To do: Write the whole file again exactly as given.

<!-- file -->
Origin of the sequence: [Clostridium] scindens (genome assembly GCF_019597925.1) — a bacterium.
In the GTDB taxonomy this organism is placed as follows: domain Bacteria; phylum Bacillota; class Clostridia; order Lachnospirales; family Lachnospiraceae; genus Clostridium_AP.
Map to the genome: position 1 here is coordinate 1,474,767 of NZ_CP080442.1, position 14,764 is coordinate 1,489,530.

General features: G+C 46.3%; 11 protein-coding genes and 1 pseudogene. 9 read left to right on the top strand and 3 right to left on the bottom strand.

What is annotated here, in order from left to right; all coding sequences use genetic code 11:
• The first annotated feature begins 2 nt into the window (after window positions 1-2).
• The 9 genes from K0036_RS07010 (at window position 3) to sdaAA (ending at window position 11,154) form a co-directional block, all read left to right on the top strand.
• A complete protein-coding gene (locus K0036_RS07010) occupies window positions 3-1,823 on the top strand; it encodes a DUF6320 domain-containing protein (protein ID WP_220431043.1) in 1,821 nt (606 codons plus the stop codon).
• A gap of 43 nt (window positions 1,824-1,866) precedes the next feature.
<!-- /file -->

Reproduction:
Origin of the sequence: [Clostridium] scindens (genome assembly GCF_019597925.1) — a bacterium.
In the GTDB taxonomy this organism is placed as follows: domain Bacteria; phylum Bacillota; class Clostridia; order Lachnospirales; family Lachnospiraceae; genus Clostridium_AP.
Map to the genome: position 1 here is coordinate 1,474,767 of NZ_CP080442.1, position 14,764 is coordinate 1,489,530.

General features: G+C 46.3%; 11 protein-coding genes and 1 pseudogene. 9 read left to right on the top strand and 3 right to left on the bottom strand.

What is annotated here, in order from left to right; all coding sequences use genetic code 11:
• The first annotated feature begins 2 nt into the window (after window positions 1-2).
• The 9 genes from K0036_RS07010 (at window position 3) to sdaAA (ending at window position 11,154) form a co-directional block, all read left to right on the top strand.
• A complete protein-coding gene (locus K0036_RS07010) occupies window positions 3-1,823 on the top strand; it encodes a DUF6320 domain-containing protein (protein ID WP_220431043.1) in 1,821 nt (606 codons plus the stop codon).
• A gap of 43 nt (window positions 1,824-1,866) precedes the next feature.